Protestant episcopal church sentence example

protestant episcopal church
  • Just south of the city is Kemper Hall, a Protestant Episcopal school for girls, under the charge of the Sisters of St Mary, opened in 1870 as a memorial to Jackson Kemper (1789-1870), the first missionary bishop (1835-1859), and the first bishop of Wisconsin (1854-1870) of the Protestant Episcopal Church.

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  • In 1904 he visited Canada and the United States, and was present at the triennial general convention of the Protestant Episcopal Church of the United States and Canada.

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  • His strong opposition to "dissenting churches" was nowhere so clearly shown as in a pamphlet published in 1816 to dissuade all Episcopalians from joining the American Bible Society, which he thought the Protestant Episcopal Church had not the numerical or the financial strength to control.

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  • He was ordained a priest of the Protestant Episcopal Church in 1899.

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  • There are theological seminaries at Pittsburg, the Allegheny Seminary (United Presbyterian, 1825), Reformed Presbyterian (1856), and Western Theological Seminary (Presbyterian, 1827); at Lancaster (German Reformed, 1827); at Meadville (Unitarian, 18 44); at Bethlehem (Moravian, 1807); at Chester, the Crozer Theological Seminary (Baptist, 1868); at Gettysburg (Lutheran, 1826); and in Philadelphia several schools, notably the Protestant Episcopal Church divinity school (1862) and a Lutheran seminary (1864), at Mount Airy.

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  • Of the six sons, four - Phillips, Frederic, Arthur and John Cotton - entered the ministry of the Protestant Episcopal Church.

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  • After a short and unsuccessful experience as a teacher in the Boston Latin school, he began in 1856 to study for the ministry of the Protestant Episcopal Church in the theological seminary at Alexandria, Virginia.

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  • The reopening of the country came in 1859, largely through American pressure, and in May of that year two agents of the Protestant Episcopal Church began work at Nagasaki.

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  • His father died in 1817, and the son passed several years (1820-1824) in Ohio with his uncle, Bishop Philander Chase (1775-1852), the foremost pioneer of the Protestant Episcopal Church in the West, the first bishop of Ohio (1819-1831), and after 1835 bishop of Illinois.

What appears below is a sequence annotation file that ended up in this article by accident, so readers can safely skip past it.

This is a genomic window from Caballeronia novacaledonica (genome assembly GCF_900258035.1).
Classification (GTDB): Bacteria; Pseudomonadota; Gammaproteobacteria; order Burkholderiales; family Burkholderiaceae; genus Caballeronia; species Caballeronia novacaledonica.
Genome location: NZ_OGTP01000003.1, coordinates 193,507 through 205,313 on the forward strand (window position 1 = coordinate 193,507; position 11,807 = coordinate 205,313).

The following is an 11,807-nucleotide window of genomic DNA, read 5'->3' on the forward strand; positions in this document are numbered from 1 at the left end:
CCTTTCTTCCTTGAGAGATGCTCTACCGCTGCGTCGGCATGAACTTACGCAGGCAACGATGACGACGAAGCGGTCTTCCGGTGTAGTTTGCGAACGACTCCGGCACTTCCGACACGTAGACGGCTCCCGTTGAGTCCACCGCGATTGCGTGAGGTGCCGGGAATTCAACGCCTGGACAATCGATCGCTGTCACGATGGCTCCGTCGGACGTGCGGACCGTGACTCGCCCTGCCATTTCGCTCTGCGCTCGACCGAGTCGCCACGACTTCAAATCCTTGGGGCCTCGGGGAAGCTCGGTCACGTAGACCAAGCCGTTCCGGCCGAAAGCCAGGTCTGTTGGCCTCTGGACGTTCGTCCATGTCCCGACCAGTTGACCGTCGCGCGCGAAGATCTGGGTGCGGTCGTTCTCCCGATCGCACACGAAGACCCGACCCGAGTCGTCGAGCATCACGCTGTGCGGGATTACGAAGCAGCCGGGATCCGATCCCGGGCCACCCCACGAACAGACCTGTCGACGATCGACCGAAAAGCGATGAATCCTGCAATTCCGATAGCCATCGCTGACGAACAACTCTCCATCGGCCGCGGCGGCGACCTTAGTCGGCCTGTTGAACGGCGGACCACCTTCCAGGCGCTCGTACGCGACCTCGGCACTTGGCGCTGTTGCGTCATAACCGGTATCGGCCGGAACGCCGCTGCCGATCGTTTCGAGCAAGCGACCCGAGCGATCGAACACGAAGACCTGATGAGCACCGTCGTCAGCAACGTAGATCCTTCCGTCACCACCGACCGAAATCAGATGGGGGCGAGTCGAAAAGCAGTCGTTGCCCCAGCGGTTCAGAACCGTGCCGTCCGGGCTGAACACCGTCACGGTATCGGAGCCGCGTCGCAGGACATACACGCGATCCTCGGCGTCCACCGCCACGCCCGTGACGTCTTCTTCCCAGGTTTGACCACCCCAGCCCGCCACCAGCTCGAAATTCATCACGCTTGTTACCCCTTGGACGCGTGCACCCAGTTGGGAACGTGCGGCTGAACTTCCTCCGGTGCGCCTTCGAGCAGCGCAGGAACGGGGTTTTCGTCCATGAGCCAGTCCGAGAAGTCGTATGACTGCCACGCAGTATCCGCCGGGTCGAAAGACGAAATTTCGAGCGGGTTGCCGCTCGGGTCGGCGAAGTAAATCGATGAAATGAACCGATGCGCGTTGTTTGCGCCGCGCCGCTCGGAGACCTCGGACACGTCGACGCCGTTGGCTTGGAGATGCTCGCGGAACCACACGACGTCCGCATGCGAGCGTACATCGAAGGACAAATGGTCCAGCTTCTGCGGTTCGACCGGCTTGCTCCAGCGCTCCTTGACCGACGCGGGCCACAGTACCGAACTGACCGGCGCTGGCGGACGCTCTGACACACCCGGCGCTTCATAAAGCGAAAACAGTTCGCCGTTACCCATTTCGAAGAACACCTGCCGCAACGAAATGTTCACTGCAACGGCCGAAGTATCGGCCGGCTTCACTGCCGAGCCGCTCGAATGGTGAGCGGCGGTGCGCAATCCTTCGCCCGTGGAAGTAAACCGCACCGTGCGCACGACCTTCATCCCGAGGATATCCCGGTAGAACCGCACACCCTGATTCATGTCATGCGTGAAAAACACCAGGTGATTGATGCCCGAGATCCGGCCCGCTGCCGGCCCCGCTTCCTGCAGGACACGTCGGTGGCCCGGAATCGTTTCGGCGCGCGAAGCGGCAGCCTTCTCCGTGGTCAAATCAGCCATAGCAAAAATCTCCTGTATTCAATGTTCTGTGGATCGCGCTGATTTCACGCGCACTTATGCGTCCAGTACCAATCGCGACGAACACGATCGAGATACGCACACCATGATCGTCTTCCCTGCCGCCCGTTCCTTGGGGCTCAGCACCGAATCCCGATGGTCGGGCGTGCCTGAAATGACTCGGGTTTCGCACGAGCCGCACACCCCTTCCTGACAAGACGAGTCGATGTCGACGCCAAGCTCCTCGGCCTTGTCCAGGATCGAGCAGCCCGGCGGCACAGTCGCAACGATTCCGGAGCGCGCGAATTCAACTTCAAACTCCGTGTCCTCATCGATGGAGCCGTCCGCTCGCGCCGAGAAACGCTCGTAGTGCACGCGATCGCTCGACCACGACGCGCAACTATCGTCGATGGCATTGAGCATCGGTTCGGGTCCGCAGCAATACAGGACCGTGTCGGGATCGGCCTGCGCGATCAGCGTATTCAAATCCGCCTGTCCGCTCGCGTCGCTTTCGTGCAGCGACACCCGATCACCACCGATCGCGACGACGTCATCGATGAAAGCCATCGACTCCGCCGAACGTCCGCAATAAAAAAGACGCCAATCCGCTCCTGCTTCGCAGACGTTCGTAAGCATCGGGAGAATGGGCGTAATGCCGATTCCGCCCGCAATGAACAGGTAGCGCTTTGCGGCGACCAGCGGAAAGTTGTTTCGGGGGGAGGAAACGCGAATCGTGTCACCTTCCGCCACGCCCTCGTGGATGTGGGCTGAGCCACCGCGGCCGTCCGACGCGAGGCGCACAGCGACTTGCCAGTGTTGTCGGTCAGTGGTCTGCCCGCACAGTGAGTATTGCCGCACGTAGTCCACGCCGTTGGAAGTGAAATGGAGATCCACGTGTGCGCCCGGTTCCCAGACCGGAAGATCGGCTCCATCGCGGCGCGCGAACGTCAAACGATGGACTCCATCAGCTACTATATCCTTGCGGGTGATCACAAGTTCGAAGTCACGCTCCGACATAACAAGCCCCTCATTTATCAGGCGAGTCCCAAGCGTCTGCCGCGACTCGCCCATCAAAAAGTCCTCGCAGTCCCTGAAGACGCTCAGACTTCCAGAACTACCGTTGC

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  • Thus, instead of the ten colonial jurisdictions of 1841, there are now about a hundred foreign and colonial jurisdictions, in addition to those of the Protestant Episcopal Church of the United States.

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  • In 1846 he established the western and north-eastern convocations of priests in his diocese; from 1850 to 1860, when its corner-stone was laid, he laboured for the "Hospital of the Protestant Episcopal Church in Philadelphia"; and in 1861 he established the Philadelphia Divinity School.

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  • He graduated at Union College in 1826, was ordained a priest of the Protestant Episcopal Church in 1828, was rector for several months in Saco, Maine, and in 1828-1833 was professor of mathematics and natural philosophy at Washington (now Trinity) College, Hartford, Connecticut.

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  • He was educated at West Point, but afterwards studied theology and took orders in the Protestant Episcopal Church in 1831.

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  • The main body appointed in 1890 a standing committee on Christian union; their aim in this respect is not for absorption, as was clearly shown by their answer in 1887 to overtures from the Protestant Episcopal Church regarding Christian unity.

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  • The " Protestant Episcopal Church in the United States " is the organization of the Anglican Communion in the American colonies before the separation.

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  • It is, however, maintained by some that, except in the case of the sick, the only legitimate method of receiving absolution in the Church of England is in the public services of the congregation; and the Church of Ireland has recently made important alterations even in the passages that concern the sick, while the Protestant Episcopal Church of the United States has omitted that part of the visitation service altogether.

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  • The Year-Book (1911) of the Protestant Episcopal Church of America (Anglican) mentions 18 American sisterhoods and 7 deaconess homes and training colleges.

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  • Among the buildings are the Congregational Church, built in 1794 (the church itself was organized in 1630 in England), the Protestant Episcopal Church (1864) and the Roger Ludlow School.

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  • In the American Protestant Episcopal Church the incumbents of churches are called rectors.

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  • In 1748 a Protestant Episcopal Church was organized, and before and during the War of Independence its members belonged to the Loyalist party; their rector, Rev. James Nichols, was tarred and feathered by the Whigs, and Moses Dunbar, a member of the church, was hanged for treason by the Connecticut authorities.

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